Hood: I moved from Caltech to the University of Washington School of Medicine in 1992 to start the Department of Molecular Biotechnology. The vision of the department was to be cross disciplinary; that we were to hire engineers, applied physicists and computer scientists, as well as biologists. By 1995 or so, we had filled all the space we had been allocated. The department was enormously successful. We had terrific people. We had great funding. So I went to the president of the University of Washington and asked to build a new structure to expand the department in keeping with the already apparent opportunities of systems biology. The president said no, that there were eight or nine other projects in line and that I would have to wait 10 or more years before I could get a building. I then decided to start the institute. I spent about four years trying to create it within the School of Medicine at the University of Washington, but in the end, I had to resign and establish an independent nonprofit institute. When all was said and done, I realized that the university culture and bureaucracy just could not have sufficient flexibility for the needs of an institute attempting to respond to the opportunities emerging from the Human Genome Project. The Institute for Systems Biology has been operating for a little more than a year. We have seven cross-disciplinary faculty and have grown from a staff of two to a staff of 160. We’ve established six technology platforms, we’ve been successful in getting grants and industrial support, we’ve established a number of industrial partnerships, and we’ve published a series of exciting papers, including one that is a proof of principle for the Institute.

TR: What technologies are you developing?
Hood: We are working on ink-jet synthesizers that can be used to build oligonucleotide gene chips [stamp-sized wafers capable of analyzing thousands of genes at a time] in a more flexible manner than can be done with the alternative technology-photolithography. We are setting up a very large-scale proteomics production line [to identify and characterize proteins and their functions]. This is a very important technology for the post-genomic era. We’re working on sophisticated cell sorters that will be able to take complex populations of cells and very rapidly separate different cell types. We are working on new ways of determining protein-protein and protein-DNA interactions. These technologies are high throughput and global in nature-they look at all or most genes or proteins. At the same time, we are attempting to develop software that is good for the visualization of biological complexity, software that can automate the process of building and optimizing the models. Obviously, we have to develop computational tools that will capture information from each of these different technologies.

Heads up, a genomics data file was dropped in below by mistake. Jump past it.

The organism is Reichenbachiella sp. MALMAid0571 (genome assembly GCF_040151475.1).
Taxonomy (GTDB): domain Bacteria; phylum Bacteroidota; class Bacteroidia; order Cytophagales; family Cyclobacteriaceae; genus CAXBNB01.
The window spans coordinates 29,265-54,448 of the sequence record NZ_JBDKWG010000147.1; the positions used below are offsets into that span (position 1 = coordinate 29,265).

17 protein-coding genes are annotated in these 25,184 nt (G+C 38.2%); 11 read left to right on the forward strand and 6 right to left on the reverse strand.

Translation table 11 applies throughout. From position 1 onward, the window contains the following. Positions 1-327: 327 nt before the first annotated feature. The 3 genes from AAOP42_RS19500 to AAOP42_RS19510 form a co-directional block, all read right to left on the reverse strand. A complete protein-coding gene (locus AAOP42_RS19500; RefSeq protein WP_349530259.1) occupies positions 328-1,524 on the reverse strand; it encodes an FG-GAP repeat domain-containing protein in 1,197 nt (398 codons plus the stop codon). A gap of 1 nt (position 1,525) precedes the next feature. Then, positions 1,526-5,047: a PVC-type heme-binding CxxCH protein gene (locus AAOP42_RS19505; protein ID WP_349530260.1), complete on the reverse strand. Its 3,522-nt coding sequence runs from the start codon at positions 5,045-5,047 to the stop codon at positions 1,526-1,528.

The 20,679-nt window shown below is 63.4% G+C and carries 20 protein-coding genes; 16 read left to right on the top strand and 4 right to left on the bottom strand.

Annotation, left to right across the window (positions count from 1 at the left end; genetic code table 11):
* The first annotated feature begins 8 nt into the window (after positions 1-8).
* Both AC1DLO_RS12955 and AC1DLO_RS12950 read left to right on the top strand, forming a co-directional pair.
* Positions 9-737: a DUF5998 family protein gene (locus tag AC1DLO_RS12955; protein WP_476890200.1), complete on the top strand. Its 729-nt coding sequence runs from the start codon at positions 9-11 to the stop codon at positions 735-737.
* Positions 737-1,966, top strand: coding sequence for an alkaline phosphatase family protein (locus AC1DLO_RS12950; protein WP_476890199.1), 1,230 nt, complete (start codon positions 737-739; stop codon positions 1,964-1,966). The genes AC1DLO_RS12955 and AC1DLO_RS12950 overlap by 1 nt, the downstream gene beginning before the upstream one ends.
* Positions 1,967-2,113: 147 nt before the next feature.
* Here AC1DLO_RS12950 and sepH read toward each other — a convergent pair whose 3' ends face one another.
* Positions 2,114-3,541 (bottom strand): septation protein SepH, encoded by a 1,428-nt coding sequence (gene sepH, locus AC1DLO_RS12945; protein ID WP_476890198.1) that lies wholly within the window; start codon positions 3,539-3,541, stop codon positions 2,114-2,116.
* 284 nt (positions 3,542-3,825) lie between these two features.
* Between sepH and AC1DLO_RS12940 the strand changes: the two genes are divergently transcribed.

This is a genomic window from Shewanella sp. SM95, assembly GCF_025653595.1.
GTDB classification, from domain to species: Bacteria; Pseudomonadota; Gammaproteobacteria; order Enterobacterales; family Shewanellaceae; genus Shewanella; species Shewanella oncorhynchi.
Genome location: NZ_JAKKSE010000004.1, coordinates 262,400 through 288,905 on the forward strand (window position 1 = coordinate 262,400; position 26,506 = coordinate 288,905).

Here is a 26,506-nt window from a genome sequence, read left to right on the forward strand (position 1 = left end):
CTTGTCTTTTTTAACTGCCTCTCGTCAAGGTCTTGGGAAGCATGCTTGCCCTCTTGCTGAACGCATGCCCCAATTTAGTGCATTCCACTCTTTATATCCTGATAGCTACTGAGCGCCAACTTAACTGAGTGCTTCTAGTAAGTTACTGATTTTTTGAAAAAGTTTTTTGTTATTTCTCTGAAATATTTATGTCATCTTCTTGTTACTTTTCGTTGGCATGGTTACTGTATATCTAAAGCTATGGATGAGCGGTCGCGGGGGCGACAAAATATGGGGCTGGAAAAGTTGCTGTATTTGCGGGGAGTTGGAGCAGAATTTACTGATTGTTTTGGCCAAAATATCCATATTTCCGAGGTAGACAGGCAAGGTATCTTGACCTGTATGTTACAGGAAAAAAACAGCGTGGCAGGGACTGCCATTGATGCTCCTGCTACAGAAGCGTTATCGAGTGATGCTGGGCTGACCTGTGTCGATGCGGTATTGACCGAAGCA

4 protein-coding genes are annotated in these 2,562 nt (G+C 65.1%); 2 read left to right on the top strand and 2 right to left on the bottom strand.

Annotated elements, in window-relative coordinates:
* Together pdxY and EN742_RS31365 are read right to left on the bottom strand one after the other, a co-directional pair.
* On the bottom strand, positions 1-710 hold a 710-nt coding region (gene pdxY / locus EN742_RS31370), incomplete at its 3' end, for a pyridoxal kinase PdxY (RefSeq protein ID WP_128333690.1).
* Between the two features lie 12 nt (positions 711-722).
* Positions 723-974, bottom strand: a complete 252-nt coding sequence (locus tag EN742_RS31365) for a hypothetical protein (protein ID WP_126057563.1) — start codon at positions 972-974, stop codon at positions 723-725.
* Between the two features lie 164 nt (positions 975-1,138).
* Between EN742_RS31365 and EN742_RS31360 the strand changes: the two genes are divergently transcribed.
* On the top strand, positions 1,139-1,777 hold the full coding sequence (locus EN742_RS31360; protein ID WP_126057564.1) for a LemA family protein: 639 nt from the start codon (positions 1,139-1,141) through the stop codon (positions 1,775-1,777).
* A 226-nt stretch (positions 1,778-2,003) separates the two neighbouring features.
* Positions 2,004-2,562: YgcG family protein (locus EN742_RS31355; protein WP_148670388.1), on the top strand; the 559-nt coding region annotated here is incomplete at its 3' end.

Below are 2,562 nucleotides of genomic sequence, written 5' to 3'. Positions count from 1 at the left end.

TR: What sorts of biological problems is the institute tackling?

Hood: One area that is important to the institute is human genetic variation and its correlation with physiology or disease predisposition. We are developing technologies for identifying and typing human variation more effectively in large populations. We are also very interested in immunity, stem cell research, and cancer. In addition, we are using yeast as a model system to work out our high-throughput technologies and our strategies for doing systems biology.

TR: Any plans to commercialize this work?
Hood: We are more than ready to spin out intellectual property to industry. We can either license the intellectual property to preexisting companies, or we can spin it out as new companies. Over the past year, we have already spun out two companies: MacroGenics, which uses the tools of genomics and proteomics to discover targets on cancer cells that can be used for immune-system-based therapies; and Cytopeia, which is developing technologies to further multiparameter, high-speed cell sorting and enlarge its applications. The forte of the Institute is not doing short-term research, but rather taking on long-term, challenging problems.

TR: Those long-term problems are the sort you’ve said are best tackled in an academic setting-yet in the past few years you felt you weren’t able to do so at the University of Washington. Do you think the obstacles you encountered there are endemic to universities these days?
Hood: I do. The question is a very interesting one: are universities going to be able to compete in this new world of post-genome biology? The issue is open. As I noted earlier, the issues center around leadership, flexibility, timeliness, resources-and very new ways of doing science. It has been a struggle for me for the last five years. But possibly these changes will come more easily now that we understand the issues and the opportunities that are emerging from systems biology. What is clear is that this approach will transform biology and medicine.